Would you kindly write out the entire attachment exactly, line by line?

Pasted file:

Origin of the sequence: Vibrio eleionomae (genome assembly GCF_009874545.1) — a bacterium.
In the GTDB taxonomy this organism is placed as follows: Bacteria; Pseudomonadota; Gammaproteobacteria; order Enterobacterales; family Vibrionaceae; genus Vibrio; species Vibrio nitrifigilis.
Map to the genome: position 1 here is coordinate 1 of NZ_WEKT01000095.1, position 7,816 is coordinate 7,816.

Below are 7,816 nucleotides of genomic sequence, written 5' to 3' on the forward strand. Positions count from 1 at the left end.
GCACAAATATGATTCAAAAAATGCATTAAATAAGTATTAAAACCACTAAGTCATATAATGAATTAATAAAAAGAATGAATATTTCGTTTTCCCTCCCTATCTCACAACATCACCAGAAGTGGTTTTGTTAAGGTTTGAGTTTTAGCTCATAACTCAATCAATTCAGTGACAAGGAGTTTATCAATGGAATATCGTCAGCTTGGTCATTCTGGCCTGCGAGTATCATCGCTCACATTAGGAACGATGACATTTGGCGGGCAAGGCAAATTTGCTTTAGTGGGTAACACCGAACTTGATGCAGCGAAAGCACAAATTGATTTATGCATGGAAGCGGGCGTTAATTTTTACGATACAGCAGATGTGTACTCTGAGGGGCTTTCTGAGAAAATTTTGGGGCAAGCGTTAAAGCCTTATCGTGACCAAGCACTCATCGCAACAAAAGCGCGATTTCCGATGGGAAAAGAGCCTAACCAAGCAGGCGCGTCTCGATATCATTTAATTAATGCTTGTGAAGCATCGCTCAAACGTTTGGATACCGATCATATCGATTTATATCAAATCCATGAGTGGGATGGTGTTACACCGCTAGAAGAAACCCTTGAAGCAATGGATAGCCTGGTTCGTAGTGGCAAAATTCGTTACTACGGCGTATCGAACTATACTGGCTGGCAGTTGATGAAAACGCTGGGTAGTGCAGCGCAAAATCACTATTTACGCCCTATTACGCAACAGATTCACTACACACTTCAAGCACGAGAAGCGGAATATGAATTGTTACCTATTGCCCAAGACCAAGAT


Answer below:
Origin of the sequence: Vibrio eleionomae (genome assembly GCF_009874545.1) — a bacterium.
In the GTDB taxonomy this organism is placed as follows: Bacteria; Pseudomonadota; Gammaproteobacteria; order Enterobacterales; family Vibrionaceae; genus Vibrio; species Vibrio nitrifigilis.
Map to the genome: position 1 here is coordinate 1 of NZ_WEKT01000095.1, position 7,816 is coordinate 7,816.

Below are 7,816 nucleotides of genomic sequence, written 5' to 3' on the forward strand. Positions count from 1 at the left end.
GCACAAATATGATTCAAAAAATGCATTAAATAAGTATTAAAACCACTAAGTCATATAATGAATTAATAAAAAGAATGAATATTTCGTTTTCCCTCCCTATCTCACAACATCACCAGAAGTGGTTTTGTTAAGGTTTGAGTTTTAGCTCATAACTCAATCAATTCAGTGACAAGGAGTTTATCAATGGAATATCGTCAGCTTGGTCATTCTGGCCTGCGAGTATCATCGCTCACATTAGGAACGATGACATTTGGCGGGCAAGGCAAATTTGCTTTAGTGGGTAACACCGAACTTGATGCAGCGAAAGCACAAATTGATTTATGCATGGAAGCGGGCGTTAATTTTTACGATACAGCAGATGTGTACTCTGAGGGGCTTTCTGAGAAAATTTTGGGGCAAGCGTTAAAGCCTTATCGTGACCAAGCACTCATCGCAACAAAAGCGCGATTTCCGATGGGAAAAGAGCCTAACCAAGCAGGCGCGTCTCGATATCATTTAATTAATGCTTGTGAAGCATCGCTCAAACGTTTGGATACCGATCATATCGATTTATATCAAATCCATGAGTGGGATGGTGTTACACCGCTAGAAGAAACCCTTGAAGCAATGGATAGCCTGGTTCGTAGTGGCAAAATTCGTTACTACGGCGTATCGAACTATACTGGCTGGCAGTTGATGAAAACGCTGGGTAGTGCAGCGCAAAATCACTATTTACGCCCTATTACGCAACAGATTCACTACACACTTCAAGCACGAGAAGCGGAATATGAATTGTTACCTATTGCCCAAGACCAAGAT